Tuesday, July 28, 2020

Stateline exposes use of TANF as a child welfare slush fund

Billions of dollars that should be used to help poor people become self-sufficient are routinely diverted to fund child abuse investigations, foster care, and adoption. 

            For at least 14 years, I’ve been writing about how the federal welfare program known as Temporary Assistance for Needy Families (TANF), the program that replaced Aid to Families with Dependent Children, has become a child welfare slush fund. 

            Billions of dollars that should be used to help poor people become self-sufficient are routinely diverted to fund child abuse investigations, foster care, and adoption.  Reporting requirements are vague and details are scarce, but we know this much: In 2016, the most recent year for which comparative data are available, of the $13.5 billion in federal funds spent each year on the child welfare system, (or as Prof. Dorothy Roberts more accurately calls it, the “family regulation system,”) 20 percent - $2.7 billion -- came from money that was supposed to help poor people to, among other things, keep their children out of the family regulation system.  I explained how the TANF child welfare slush fund works in detail for Youth Today in 2010 and again in 2016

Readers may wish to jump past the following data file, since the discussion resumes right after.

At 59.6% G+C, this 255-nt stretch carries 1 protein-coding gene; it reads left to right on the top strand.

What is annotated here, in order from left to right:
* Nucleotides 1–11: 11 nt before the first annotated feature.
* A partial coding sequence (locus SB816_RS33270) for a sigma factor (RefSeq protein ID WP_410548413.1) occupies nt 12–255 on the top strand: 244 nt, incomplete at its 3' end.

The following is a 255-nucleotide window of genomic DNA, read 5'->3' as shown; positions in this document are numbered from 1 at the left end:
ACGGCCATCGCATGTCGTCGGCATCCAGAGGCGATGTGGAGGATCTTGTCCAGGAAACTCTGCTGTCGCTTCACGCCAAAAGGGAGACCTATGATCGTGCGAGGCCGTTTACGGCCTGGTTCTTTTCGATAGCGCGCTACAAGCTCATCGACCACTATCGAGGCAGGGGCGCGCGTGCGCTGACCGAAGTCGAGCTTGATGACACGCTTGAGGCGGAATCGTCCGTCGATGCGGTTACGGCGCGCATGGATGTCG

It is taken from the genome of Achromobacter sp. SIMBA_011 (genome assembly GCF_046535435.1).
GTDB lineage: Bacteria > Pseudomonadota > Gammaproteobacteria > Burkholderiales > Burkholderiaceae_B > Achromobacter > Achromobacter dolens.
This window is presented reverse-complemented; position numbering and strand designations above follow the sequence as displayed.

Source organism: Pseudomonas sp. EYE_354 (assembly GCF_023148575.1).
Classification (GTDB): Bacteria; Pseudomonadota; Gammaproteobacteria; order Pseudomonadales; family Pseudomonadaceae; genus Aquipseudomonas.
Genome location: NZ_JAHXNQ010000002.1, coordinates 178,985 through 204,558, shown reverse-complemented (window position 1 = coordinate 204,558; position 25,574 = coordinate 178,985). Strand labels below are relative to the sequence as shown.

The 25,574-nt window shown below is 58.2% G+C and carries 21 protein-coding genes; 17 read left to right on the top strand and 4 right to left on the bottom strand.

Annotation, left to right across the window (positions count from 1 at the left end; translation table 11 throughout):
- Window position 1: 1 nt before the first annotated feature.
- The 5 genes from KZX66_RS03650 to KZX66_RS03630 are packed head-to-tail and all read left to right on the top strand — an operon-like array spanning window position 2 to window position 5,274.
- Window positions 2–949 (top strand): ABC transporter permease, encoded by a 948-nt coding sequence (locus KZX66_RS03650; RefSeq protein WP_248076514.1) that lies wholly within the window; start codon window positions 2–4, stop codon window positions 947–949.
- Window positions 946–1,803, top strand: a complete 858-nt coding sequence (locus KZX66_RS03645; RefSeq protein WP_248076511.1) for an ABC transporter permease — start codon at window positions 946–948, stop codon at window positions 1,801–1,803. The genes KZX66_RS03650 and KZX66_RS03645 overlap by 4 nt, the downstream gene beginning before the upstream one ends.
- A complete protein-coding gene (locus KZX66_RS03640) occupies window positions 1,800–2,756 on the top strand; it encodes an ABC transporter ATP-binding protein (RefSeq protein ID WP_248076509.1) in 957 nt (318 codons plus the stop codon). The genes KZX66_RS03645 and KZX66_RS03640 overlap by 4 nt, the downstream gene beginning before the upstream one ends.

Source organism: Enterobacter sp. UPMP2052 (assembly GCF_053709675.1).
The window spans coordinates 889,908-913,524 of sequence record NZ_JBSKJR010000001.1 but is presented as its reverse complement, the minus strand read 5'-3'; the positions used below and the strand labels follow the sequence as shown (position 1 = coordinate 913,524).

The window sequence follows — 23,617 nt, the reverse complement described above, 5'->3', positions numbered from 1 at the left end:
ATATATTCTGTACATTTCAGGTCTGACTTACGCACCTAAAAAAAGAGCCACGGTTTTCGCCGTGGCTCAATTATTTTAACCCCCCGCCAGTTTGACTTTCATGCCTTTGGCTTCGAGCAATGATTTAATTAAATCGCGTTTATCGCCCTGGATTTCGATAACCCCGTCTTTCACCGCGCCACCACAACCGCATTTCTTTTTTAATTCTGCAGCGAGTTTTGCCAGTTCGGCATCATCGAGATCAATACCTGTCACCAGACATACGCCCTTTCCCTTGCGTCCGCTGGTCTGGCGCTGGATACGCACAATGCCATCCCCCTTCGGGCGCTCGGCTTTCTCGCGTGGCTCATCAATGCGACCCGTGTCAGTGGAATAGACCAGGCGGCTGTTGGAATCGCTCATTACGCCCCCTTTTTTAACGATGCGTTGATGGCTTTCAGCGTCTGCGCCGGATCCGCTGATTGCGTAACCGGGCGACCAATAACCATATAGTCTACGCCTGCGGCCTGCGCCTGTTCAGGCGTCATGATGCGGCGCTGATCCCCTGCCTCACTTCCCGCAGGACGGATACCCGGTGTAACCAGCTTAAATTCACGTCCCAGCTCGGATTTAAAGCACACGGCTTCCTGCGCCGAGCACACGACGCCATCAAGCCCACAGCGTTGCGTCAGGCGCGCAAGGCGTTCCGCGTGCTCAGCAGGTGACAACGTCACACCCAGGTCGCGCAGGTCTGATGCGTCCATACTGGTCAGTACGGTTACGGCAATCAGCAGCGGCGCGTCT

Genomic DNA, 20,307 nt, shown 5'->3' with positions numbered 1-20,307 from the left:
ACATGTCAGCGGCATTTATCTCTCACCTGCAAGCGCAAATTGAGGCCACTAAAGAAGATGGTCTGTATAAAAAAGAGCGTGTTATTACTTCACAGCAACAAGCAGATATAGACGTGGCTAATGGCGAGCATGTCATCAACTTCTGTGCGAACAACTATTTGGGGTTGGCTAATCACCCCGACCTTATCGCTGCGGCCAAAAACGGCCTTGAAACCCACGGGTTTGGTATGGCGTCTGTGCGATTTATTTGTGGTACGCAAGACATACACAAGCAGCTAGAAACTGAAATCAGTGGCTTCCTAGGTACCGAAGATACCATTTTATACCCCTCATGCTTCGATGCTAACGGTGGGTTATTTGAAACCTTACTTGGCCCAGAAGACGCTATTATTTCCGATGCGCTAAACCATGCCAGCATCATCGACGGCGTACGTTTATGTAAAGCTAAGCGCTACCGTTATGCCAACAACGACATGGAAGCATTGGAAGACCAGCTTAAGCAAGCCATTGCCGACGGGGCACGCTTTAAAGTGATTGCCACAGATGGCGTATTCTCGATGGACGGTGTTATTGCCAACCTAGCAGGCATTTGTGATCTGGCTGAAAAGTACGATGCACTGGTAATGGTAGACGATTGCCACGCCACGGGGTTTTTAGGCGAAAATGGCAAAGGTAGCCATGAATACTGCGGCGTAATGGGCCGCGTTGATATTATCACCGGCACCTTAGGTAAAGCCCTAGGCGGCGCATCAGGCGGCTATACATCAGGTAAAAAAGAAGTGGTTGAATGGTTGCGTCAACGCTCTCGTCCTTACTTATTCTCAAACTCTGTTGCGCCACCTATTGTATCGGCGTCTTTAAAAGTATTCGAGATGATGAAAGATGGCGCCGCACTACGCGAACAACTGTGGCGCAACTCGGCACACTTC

Even without counting TANF, this year the federal government is expected to spend nearly $12 on foster care and adoption for every dollar spent on prevention and family preservation.  The gap has actually worsened from four years ago when it was “only” 10 to 1.  Now, add to the foster care / adoption / child protective services side of the ledger up to $2.7 billion* in TANF money that should have gone to impoverished families. As I noted in 2010, had Madonna decided to adopt a child from Michigan instead of Malawi, she would have been eligible for a subsidy – paid for with federal TANF funds.

            And now we know more. Stateline, a project of the Pew Charitable Trusts, has published an excellent investigative report by Jenni Bergal, all about the legal, but flagrantly immoral, diversion of TANF funds for all sorts of purposes.  (It’s amazing how many ways states can find to make poor people subsidize the rest of us.)  The practice is so despicable that it was denounced across the political spectrum, by scholars from the Center on Budget and Policy Priorities, to the American Enterprise Institute to the Heritage Foundation.

            Here are the highlights specific to child welfare:

            Let’s start with Arizona, where at least eight caseworkers, almost the entire investigative staff of one child protective services office, dressed in T-shirts emblazoned with the words “Professional Kidnapper.” The workers were fired, but only because they were dumb enough to literally wear their sentiments on their sleeves.  The numbers back up the words – Arizona tears apart families at a rate nearly 50 percent above the national average – but no one else has been fired for it.

            Now we know the extent to which poor people in Arizona are subsidizing having their children “professionally kidnapped.”  According to Stateline:

In Arizona, nearly two-thirds of the $334 million in federal and state TANF spending in 2018 went to its child welfare system to deal with abused or neglected children, foster care and other services. Just 12.5% went to cash assistance and 2% to work-related activities and support, according to [U.S. Department of Health and Human Services] data.